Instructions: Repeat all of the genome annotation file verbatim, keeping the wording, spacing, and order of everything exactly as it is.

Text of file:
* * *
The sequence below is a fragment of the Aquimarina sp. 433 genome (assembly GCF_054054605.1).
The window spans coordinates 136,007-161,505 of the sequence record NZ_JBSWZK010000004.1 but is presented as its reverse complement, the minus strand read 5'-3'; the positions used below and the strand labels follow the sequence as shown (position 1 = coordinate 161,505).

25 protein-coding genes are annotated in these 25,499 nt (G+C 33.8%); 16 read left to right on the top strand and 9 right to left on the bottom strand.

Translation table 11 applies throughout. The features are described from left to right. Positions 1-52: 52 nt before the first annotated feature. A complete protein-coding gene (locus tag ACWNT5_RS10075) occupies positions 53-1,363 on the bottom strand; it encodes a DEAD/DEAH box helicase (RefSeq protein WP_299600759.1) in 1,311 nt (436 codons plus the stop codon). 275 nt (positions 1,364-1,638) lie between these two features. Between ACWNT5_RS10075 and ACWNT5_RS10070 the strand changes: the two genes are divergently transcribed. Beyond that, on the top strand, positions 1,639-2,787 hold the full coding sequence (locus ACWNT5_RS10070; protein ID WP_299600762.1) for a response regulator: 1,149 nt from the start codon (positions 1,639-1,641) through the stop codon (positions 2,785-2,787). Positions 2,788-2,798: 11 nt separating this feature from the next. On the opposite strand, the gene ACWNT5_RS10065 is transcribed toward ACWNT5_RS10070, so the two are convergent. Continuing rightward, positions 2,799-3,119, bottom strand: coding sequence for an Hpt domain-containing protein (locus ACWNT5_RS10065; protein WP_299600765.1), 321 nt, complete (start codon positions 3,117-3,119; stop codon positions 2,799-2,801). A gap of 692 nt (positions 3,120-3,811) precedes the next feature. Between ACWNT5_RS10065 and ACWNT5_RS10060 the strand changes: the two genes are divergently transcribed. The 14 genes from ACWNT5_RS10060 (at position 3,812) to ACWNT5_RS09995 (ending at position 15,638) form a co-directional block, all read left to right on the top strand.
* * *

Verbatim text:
The sequence below is a fragment of the Aquimarina sp. 433 genome (assembly GCF_054054605.1).
The window spans coordinates 136,007-161,505 of the sequence record NZ_JBSWZK010000004.1 but is presented as its reverse complement, the minus strand read 5'-3'; the positions used below and the strand labels follow the sequence as shown (position 1 = coordinate 161,505).

25 protein-coding genes are annotated in these 25,499 nt (G+C 33.8%); 16 read left to right on the top strand and 9 right to left on the bottom strand.

Translation table 11 applies throughout. The features are described from left to right. Positions 1-52: 52 nt before the first annotated feature. A complete protein-coding gene (locus tag ACWNT5_RS10075) occupies positions 53-1,363 on the bottom strand; it encodes a DEAD/DEAH box helicase (RefSeq protein WP_299600759.1) in 1,311 nt (436 codons plus the stop codon). 275 nt (positions 1,364-1,638) lie between these two features. Between ACWNT5_RS10075 and ACWNT5_RS10070 the strand changes: the two genes are divergently transcribed. Beyond that, on the top strand, positions 1,639-2,787 hold the full coding sequence (locus ACWNT5_RS10070; protein ID WP_299600762.1) for a response regulator: 1,149 nt from the start codon (positions 1,639-1,641) through the stop codon (positions 2,785-2,787). Positions 2,788-2,798: 11 nt separating this feature from the next. On the opposite strand, the gene ACWNT5_RS10065 is transcribed toward ACWNT5_RS10070, so the two are convergent. Continuing rightward, positions 2,799-3,119, bottom strand: coding sequence for an Hpt domain-containing protein (locus ACWNT5_RS10065; protein WP_299600765.1), 321 nt, complete (start codon positions 3,117-3,119; stop codon positions 2,799-2,801). A gap of 692 nt (positions 3,120-3,811) precedes the next feature. Between ACWNT5_RS10065 and ACWNT5_RS10060 the strand changes: the two genes are divergently transcribed. The 14 genes from ACWNT5_RS10060 (at position 3,812) to ACWNT5_RS09995 (ending at position 15,638) form a co-directional block, all read left to right on the top strand.